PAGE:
In regard to Californian law, if a Terry stop occurs, officers may require written ID if a detainee has it in his possession; refusal to furnish it reduces the authority of the officer and is considered obstruction. To quote the District Attorney of Almeda County (http://le.alcoda.org/publications/point_of_view/files/Hiibel.pdf), “Based on Long and the cases we cited with it, it is still the law in California that a detainee’s refusal to disclose his name or furnish written ID if he has it constitutes a violation of Penal Code § 148(a)(1) which, like the Nevada statute, makes it unlawful to willfully delay or obstruct an officer in the performance of his duties.”

In People v. Long (186 Cal. App. 3d 216; 230 Cal. Rptr. 483; 1986), the court found, “At the outset, we recognize that defendant manifested and possessed a reasonable expectation of privacy in the contents of his wallet contained in his pocket … Nevertheless, it was reasonable for the officer to require that defendant produce identification from his wallet. … The voluntary display of identification is a routine experience for most of us. Measured against the substantial need for securing the identity of a person suspected of having committed a crime, we find reasonable the minimal intrusion involved here in requiring the production of identification. We do not imply that an officer may always insist on written identification from a detained individual who has orally identified himself. Much depends on the circumstances. In the instant case defendant’s oral statement of his name was suspect when he insisted that he had no identification on him while he appeared to be carrying a wallet and, in addition, appeared to be intoxicated.”

“May require written ID if a detainee has it in his possession” is still premised on police conducting a lawful Terry stop and does not itself require that a person carry identification.  (Thanks, JU)

Stop and Identify

Yesterday a question arose in class:  are U.S. citizens required to carry personal identification?  I said no, we are not.  The post 9/11 debate about whether the U.S. should require personal identity cards raised the specter of a totalitarian Big Brother state for too many people–thankfully.  One student, however, was adamant that California requires them, so I researched it. The bottom line–failing to carry identification on one’s person is not, by itself, a criminal offense in the United States.

The closest Supreme Court case is Hiibel v Sixth Judicial District Court of Nevada, Humboldt County, 542 U.S 177 (2004).  Larry Hiibel was charged under state law for “willfully resisting, delaying, or obstructing a public officer in discharging or attempting to discharge any legal duty of his office.”  The officer’s legal duty was defined by Nevada’s “stop and identify” statute, NRS §171.123:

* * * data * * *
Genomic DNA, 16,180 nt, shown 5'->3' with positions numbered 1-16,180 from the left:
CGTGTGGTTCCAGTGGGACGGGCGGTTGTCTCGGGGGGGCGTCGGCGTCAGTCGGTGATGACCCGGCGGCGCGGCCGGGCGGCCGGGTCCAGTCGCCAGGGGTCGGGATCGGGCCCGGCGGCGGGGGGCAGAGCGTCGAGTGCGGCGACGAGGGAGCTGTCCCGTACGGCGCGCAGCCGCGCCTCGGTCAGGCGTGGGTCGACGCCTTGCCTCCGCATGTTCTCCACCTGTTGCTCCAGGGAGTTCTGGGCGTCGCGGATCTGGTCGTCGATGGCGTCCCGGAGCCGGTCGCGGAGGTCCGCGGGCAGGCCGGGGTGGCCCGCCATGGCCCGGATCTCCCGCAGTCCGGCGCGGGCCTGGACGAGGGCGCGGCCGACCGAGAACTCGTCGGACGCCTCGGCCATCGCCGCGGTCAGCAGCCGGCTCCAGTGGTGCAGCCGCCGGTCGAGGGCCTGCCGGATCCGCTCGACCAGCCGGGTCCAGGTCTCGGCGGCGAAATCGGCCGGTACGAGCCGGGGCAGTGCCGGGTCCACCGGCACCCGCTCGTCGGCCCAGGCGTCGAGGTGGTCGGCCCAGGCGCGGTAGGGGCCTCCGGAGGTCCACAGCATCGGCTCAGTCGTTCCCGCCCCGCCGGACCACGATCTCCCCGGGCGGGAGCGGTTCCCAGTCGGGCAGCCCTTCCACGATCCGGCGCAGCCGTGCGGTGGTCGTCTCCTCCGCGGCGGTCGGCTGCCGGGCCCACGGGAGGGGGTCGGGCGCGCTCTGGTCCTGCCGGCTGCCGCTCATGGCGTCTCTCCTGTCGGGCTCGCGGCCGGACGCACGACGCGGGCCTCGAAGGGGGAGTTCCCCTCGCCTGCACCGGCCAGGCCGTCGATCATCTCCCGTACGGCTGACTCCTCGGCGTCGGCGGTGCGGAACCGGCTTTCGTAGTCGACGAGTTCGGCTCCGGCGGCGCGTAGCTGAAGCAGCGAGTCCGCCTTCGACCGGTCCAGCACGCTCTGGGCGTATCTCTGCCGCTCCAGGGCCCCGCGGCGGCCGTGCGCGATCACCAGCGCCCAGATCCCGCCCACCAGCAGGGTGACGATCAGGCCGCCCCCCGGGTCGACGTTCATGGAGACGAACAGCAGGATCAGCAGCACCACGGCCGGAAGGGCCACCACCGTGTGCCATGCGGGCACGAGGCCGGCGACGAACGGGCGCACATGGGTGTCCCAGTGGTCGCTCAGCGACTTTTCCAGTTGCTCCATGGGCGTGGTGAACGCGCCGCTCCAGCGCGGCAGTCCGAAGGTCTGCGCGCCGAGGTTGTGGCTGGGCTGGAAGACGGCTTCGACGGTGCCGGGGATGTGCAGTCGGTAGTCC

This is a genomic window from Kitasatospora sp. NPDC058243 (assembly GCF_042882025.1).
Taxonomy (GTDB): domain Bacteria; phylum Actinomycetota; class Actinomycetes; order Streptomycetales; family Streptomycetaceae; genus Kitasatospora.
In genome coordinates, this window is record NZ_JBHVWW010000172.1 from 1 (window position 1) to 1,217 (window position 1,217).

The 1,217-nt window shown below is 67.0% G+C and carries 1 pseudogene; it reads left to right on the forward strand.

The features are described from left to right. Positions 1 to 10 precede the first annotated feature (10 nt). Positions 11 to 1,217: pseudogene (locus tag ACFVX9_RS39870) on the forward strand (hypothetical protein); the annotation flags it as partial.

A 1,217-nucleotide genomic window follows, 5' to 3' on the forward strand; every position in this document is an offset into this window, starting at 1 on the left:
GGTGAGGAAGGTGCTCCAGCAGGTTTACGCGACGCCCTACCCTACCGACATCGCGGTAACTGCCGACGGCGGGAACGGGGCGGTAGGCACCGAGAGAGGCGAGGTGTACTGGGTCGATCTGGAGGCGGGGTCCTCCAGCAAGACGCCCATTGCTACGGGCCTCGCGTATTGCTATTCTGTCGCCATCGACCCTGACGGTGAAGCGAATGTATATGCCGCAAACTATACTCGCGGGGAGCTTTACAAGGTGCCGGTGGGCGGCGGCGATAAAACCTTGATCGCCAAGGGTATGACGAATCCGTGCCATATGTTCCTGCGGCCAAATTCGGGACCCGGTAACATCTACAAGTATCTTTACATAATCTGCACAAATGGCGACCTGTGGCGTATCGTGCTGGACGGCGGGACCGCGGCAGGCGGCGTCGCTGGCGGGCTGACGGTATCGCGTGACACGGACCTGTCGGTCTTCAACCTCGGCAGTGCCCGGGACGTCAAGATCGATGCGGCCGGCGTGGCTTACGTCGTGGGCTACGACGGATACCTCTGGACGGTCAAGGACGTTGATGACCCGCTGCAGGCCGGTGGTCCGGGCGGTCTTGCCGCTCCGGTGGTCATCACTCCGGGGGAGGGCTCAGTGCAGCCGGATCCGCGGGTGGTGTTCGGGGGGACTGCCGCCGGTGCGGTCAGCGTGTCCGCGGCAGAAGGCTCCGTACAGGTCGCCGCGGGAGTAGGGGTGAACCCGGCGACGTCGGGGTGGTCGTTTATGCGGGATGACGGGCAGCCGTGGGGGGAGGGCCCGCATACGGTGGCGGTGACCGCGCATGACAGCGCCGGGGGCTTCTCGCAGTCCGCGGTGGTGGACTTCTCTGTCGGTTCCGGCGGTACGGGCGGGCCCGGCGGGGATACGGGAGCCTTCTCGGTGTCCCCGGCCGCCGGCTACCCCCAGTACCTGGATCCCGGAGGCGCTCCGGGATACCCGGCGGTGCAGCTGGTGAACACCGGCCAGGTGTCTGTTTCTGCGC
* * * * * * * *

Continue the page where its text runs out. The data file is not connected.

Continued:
1. Any peace officer may detain any person whom the officer encounters under circumstances which reasonably indicate that the person has committed, is committing or is about to commit a crime . . .

3. T he officer may detain the person pursuant to this section only to ascertain his identity and the suspicious circumstances surrounding his presence abroad. Any person so detained shall identify himself, but may not be compelled to answer any other inquiry of any peace officer.

Hiibel argued that as applied to his case §171.123 violated the Fourth and Fifth Amendments of the United States Constitution.  The Nevada trial, intermediate appellate, and Supreme courts all disagreed and Hiibel appealed to the U.S. Supreme Court.

The Court cited various state stop and identify statutes and summarized their characteristics:

Stop and identify statutes often combine elements of traditional vagrancy laws with provisions intended to regulate police behavior in the course of investigatory stops. The statutes vary from State to State, but all permit an officer to ask or require a suspect to disclose his identity. A few States model their statutes on the Uniform Arrest Act, a model code that permits an officer to stop a person reasonably suspected of committing a crime and “demand of him his name, address, business abroad and whither he is going.”  Warner, The Uniform Arrest Act, 28 Va. L. Rev. 315, 344 (1942). Other statutes are based on the text proposed by the American Law Institute as part of the Institute’s Model Penal Code . . . [which] provides that a person who is loitering “under circumstances which justify suspicion that he may be engaged or about to engage in crime commits a violation if he refuses the request of a peace officer that he identify himself and give a reasonably credible account of the lawfulness of his conduct and purposes.”  In some States, a suspect’s refusal to identify himself is a misdemeanor offense or civil violation; in others, it is a factor to be considered in whether the suspect has violated loitering laws. In other States, a suspect may decline to identify himself without penalty.